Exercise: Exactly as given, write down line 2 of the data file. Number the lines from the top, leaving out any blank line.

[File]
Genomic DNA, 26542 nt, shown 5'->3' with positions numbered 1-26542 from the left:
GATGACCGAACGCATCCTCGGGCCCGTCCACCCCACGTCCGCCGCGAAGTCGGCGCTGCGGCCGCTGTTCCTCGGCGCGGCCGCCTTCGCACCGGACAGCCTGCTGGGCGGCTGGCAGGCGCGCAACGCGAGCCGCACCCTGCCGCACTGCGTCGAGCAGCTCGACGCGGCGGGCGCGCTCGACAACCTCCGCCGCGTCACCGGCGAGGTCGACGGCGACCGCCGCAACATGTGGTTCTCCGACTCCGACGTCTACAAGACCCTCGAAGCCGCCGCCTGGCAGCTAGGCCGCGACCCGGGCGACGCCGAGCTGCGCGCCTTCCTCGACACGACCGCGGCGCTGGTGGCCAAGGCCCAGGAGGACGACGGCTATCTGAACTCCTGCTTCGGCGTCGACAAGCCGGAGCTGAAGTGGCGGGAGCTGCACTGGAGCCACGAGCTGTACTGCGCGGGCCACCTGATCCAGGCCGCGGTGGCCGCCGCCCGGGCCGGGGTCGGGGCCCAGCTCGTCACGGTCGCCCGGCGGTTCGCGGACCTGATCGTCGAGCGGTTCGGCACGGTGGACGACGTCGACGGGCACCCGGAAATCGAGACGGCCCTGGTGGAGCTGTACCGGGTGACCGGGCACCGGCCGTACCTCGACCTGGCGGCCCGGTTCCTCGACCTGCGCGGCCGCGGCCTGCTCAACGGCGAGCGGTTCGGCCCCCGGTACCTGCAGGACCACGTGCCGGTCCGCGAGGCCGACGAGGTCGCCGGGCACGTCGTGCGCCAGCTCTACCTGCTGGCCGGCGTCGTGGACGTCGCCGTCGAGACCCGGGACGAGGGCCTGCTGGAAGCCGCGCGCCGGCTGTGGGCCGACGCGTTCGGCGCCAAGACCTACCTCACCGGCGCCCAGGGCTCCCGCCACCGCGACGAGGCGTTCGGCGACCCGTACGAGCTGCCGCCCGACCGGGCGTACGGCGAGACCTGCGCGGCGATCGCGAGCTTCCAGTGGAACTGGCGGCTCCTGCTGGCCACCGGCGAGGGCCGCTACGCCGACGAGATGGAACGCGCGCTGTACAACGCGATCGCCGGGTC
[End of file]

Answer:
GATGACCGAACGCATCCTCGGGCCCGTCCACCCCACGTCCGCCGCGAAGTCGGCGCTGCGGCCGCTGTTCCTCGGCGCGGCCGCCTTCGCACCGGACAGCCTGCTGGGCGGCTGGCAGGCGCGCAACGCGAGCCGCACCCTGCCGCACTGCGTCGAGCAGCTCGACGCGGCGGGCGCGCTCGACAACCTCCGCCGCGTCACCGGCGAGGTCGACGGCGACCGCCGCAACATGTGGTTCTCCGACTCCGACGTCTACAAGACCCTCGAAGCCGCCGCCTGGCAGCTAGGCCGCGACCCGGGCGACGCCGAGCTGCGCGCCTTCCTCGACACGACCGCGGCGCTGGTGGCCAAGGCCCAGGAGGACGACGGCTATCTGAACTCCTGCTTCGGCGTCGACAAGCCGGAGCTGAAGTGGCGGGAGCTGCACTGGAGCCACGAGCTGTACTGCGCGGGCCACCTGATCCAGGCCGCGGTGGCCGCCGCCCGGGCCGGGGTCGGGGCCCAGCTCGTCACGGTCGCCCGGCGGTTCGCGGACCTGATCGTCGAGCGGTTCGGCACGGTGGACGACGTCGACGGGCACCCGGAAATCGAGACGGCCCTGGTGGAGCTGTACCGGGTGACCGGGCACCGGCCGTACCTCGACCTGGCGGCCCGGTTCCTCGACCTGCGCGGCCGCGGCCTGCTCAACGGCGAGCGGTTCGGCCCCCGGTACCTGCAGGACCACGTGCCGGTCCGCGAGGCCGACGAGGTCGCCGGGCACGTCGTGCGCCAGCTCTACCTGCTGGCCGGCGTCGTGGACGTCGCCGTCGAGACCCGGGACGAGGGCCTGCTGGAAGCCGCGCGCCGGCTGTGGGCCGACGCGTTCGGCGCCAAGACCTACCTCACCGGCGCCCAGGGCTCCCGCCACCGCGACGAGGCGTTCGGCGACCCGTACGAGCTGCCGCCCGACCGGGCGTACGGCGAGACCTGCGCGGCGATCGCGAGCTTCCAGTGGAACTGGCGGCTCCTGCTGGCCACCGGCGAGGGCCGCTACGCCGACGAGATGGAACGCGCGCTGTACAACGCGATCGCCGGGTC